Not Fake News

June 14, 2024 3 By Stella Mulatz

Our world is so heavily dependent on social media and the internet to get our news. I know for myself when I hear any sort of news I go and google it to read more about it and having the digital literacy skills to decide what is important and what is reliable is a must-have skill!

Thinking back, I didn’t ever learn these skills in school. We talked about reliable sources but until recently I still wouldn’t say confidently I knew how to tell if a source was reliable or not. So when I think about how to teach digital literacy skills I am at a bit of a loss. It is such an important topic but at the same time could be really complicated and I worry about it being too much information for the grade range I want to teach (Grades 1-4). Some of the resources I read this week from the list were super helpful when thinking about how best to engage students and teach this important skill in a way that will be engaging and actually make a difference in their thinking.

Framework from the NCTE

The first thing that really stood out to me was the NCTE Framework. This stood out to me because my takeaway from it was that in today’s society, digital literacy is equally as important as the language literacy we learn about in class. All of the definitions are the same for digital literacy and ‘other’ literacy. NCTE explains the aspects of digital literacy really well and as a future educator, this helped me to understand the goals of teaching digital literacy and what students or anyone should be able to do as literate adults.


Clickbait – Retrieved from TRU Libraries

By being digitally literate we are able to combat fake news and find dependable, reliable sources that can be of use. Part of the dangers is that fake news has become so common and it is so difficult to know what’s real and what’s fake. This brings me to my second takeaway of the night. According to TRU Libraries, there are different purposes and types of fake news. The first type is Clickbait, which means it is a headline geared towards getting clicks to generate add revenue.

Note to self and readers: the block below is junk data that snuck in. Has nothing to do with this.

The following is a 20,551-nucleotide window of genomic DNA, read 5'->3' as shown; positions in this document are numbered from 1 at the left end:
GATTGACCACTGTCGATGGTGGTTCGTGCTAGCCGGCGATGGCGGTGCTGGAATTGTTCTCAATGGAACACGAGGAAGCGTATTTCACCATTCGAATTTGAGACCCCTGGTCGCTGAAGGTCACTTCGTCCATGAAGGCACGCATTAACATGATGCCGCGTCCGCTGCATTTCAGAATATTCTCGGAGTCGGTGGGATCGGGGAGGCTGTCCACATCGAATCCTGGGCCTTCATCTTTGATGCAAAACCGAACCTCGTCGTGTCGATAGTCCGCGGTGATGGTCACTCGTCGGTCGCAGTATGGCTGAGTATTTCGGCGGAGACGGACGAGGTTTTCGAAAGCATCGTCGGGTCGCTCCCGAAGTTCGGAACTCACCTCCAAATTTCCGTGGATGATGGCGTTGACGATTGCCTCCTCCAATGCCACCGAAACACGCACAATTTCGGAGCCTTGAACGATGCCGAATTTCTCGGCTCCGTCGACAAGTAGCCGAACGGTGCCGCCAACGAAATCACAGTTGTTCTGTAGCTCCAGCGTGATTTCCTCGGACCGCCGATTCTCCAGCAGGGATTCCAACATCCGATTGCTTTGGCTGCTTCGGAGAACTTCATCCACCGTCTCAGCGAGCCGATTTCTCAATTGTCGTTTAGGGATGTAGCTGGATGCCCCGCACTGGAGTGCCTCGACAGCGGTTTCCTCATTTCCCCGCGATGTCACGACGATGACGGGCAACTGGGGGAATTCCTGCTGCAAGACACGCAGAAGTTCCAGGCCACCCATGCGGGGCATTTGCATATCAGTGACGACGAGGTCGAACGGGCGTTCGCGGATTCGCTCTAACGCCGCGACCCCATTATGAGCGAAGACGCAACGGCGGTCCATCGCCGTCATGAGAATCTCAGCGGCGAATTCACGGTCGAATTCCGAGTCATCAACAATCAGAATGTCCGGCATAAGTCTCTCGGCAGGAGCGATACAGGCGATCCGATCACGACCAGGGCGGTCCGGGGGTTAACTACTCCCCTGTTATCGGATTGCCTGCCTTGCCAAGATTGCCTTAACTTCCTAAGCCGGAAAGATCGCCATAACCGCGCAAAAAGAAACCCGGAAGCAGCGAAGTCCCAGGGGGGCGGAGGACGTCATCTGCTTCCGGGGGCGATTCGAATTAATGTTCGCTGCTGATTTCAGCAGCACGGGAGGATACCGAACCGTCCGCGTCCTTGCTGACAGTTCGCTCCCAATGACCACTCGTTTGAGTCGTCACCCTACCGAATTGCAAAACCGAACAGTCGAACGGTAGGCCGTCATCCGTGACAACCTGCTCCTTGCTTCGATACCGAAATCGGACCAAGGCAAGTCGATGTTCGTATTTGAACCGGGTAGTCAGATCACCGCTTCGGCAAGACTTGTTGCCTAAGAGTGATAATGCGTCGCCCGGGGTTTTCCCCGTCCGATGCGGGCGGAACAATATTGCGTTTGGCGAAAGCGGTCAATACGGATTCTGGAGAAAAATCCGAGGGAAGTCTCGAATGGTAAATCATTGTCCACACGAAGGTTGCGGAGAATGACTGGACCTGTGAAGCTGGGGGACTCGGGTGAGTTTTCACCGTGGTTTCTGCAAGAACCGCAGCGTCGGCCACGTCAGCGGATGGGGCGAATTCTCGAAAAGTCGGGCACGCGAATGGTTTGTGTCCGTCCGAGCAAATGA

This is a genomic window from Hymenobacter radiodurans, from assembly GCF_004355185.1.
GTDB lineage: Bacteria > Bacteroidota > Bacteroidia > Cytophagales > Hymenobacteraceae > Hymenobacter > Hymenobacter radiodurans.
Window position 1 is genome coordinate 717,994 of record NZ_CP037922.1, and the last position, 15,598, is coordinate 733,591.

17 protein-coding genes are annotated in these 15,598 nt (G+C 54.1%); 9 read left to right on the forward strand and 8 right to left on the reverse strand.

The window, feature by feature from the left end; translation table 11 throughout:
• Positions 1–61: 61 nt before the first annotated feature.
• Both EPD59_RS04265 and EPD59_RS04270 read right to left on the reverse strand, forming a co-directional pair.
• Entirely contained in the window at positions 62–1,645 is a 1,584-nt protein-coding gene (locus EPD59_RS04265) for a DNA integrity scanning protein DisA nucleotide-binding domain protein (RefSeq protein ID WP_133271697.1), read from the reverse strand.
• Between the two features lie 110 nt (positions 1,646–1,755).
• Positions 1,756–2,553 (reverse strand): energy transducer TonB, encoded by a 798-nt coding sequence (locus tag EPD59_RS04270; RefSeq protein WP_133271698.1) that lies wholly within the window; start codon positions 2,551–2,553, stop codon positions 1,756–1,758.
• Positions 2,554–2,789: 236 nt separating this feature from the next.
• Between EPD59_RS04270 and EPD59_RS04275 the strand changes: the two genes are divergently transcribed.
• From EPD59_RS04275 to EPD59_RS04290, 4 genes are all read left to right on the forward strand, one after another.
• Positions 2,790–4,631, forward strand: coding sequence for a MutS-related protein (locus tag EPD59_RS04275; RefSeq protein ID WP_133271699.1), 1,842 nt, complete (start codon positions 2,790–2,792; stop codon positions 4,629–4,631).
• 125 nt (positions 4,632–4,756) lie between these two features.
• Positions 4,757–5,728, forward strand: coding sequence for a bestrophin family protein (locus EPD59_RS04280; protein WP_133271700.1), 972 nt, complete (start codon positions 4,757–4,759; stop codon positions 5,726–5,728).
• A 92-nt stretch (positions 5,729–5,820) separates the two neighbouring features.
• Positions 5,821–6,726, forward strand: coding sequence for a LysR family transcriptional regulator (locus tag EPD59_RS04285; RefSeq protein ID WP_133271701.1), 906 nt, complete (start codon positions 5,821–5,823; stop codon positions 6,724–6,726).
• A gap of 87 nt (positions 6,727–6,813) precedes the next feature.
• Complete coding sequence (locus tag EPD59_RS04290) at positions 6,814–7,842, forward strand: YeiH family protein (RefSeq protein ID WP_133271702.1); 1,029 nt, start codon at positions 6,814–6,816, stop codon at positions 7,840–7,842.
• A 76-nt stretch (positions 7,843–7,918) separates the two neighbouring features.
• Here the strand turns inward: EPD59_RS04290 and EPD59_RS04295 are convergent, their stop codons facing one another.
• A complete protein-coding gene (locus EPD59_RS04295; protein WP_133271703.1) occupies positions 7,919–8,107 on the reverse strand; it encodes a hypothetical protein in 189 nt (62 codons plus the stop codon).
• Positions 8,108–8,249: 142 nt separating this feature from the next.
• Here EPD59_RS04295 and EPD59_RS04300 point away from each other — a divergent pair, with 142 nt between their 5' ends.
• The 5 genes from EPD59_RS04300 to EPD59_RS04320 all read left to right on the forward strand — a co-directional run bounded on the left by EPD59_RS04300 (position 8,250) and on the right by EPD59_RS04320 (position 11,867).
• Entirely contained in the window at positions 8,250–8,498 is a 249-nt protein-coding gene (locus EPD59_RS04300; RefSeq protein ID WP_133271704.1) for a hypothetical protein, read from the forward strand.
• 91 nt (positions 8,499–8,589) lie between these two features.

Sponsored content – retrieved from TRU Libraries



The second type is Sponsored content, this is a story that appears as journalism but is actually public relations or advertising.And lastly, the third type is Fabricated Journalism, this means that the stories are completely made up and include fabricated quotes and resources.

Fabricated News – retrieved from TRU Libraries



I think that teaching digital literacy to young students needs to be engaging. It needs to be done in a way that engages students, is creative, and is connected to their interests. One idea I came up to teach Grade Four or Five students was to create an activity where they had to do a bit of research on a topic of interest and as EdCan suggests, have them use information verification websites such as Snopes to verify their information as correct. There are so many helpful important strategies we can teach them such as Reading Laterally which we talked about in class where they can cross reference their website and investigate the website instead of the information to verify if it is a reliable source. Remebering to check the author, check the date, check the website notes, to see if it is recent, recently updated, and what some of the reviews may be. Another interesting way EdCan suggested was to bring real-world fake news and real news examples in and have students challenge their skills and see if they can identify if it is real or fake.

Overall there are so many engaging ways we can teach students to be digitally literate and it has become increasingly more important over time. These are skills we must have to succeed in today’s society, so let’s use the resources and teach it with the importance of major subjects such as math, English, and science as there are countless ways we can incorporate it into the curriculum. A quick example is CR4.1 in the Saskatchewan Grade 4 English Curriculum, which is “Comprehend and respond to a variety of grade-level texts. or CR4.2 “View and respond to visual and multimedia texts (including graphs, charts, diagrams, maps, multimedia DVD, websites, television programs, ads, posters) explaining the creator’s technique and the impact on viewers”. These alone are just two simple outcomes we can use to incorporate digital literacy activities and have students practice their skills.